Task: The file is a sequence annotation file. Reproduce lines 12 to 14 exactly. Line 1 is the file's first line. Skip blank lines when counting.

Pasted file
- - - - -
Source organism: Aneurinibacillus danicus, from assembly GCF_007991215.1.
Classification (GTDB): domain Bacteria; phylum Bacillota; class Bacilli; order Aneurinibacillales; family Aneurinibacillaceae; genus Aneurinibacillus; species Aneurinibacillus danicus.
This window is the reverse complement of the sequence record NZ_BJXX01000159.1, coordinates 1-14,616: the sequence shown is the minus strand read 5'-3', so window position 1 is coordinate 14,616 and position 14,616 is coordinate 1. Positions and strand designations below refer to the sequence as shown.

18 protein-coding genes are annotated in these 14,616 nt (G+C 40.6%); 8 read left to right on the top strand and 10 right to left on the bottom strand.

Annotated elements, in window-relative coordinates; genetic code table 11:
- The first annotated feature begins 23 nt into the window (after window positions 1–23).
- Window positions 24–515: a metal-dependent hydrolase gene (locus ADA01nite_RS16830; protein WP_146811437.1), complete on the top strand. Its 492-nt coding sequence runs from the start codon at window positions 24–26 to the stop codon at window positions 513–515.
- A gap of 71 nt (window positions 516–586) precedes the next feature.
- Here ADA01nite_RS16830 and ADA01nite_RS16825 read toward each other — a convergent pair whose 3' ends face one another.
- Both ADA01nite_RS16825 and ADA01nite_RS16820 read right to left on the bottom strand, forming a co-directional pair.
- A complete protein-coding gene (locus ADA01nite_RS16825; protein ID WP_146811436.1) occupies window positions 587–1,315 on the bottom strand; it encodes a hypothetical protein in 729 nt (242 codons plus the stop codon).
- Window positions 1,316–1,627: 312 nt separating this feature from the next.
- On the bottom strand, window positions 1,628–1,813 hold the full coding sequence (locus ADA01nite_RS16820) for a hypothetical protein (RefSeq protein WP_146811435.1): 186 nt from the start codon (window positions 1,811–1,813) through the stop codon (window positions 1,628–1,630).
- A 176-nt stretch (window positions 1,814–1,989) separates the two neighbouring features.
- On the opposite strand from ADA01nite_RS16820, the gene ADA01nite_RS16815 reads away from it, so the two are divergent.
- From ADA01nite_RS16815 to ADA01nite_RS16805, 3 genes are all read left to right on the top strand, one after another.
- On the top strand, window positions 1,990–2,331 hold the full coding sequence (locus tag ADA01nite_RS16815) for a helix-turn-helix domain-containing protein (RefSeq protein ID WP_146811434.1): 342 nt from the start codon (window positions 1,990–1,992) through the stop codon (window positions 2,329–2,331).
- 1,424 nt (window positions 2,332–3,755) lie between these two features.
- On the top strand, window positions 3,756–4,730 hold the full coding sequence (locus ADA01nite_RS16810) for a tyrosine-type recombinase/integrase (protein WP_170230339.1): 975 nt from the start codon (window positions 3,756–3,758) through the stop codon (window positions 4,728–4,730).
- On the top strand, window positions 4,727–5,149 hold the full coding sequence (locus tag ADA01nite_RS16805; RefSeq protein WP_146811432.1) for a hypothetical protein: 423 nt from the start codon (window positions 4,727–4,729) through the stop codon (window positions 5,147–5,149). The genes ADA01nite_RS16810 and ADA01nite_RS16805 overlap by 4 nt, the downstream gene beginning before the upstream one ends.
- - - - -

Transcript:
- Window positions 1,316–1,627: 312 nt separating this feature from the next.
- On the bottom strand, window positions 1,628–1,813 hold the full coding sequence (locus ADA01nite_RS16820) for a hypothetical protein (RefSeq protein WP_146811435.1): 186 nt from the start codon (window positions 1,811–1,813) through the stop codon (window positions 1,628–1,630).
- A 176-nt stretch (window positions 1,814–1,989) separates the two neighbouring features.